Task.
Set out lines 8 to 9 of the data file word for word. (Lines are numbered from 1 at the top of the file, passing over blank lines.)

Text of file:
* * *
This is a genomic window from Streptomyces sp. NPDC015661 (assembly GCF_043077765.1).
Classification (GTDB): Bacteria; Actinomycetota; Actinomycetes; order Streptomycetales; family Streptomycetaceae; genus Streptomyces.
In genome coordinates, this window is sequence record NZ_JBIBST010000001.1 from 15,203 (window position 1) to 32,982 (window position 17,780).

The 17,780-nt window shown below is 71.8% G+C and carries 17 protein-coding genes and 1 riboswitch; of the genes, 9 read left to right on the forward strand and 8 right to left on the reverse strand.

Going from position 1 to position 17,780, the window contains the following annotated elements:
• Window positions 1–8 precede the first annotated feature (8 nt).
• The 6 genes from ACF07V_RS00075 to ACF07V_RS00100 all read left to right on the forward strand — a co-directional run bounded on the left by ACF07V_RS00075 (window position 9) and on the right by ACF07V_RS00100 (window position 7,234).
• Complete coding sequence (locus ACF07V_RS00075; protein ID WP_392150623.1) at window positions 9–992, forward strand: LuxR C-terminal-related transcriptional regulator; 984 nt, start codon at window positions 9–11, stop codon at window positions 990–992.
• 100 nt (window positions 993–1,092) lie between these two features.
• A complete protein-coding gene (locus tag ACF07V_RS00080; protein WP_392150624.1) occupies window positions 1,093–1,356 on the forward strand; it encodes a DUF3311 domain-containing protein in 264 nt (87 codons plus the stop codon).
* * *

• Complete coding sequence (locus ACF07V_RS00075; protein ID WP_392150623.1) at window positions 9–992, forward strand: LuxR C-terminal-related transcriptional regulator; 984 nt, start codon at window positions 9–11, stop codon at window positions 990–992.
• 100 nt (window positions 993–1,092) lie between these two features.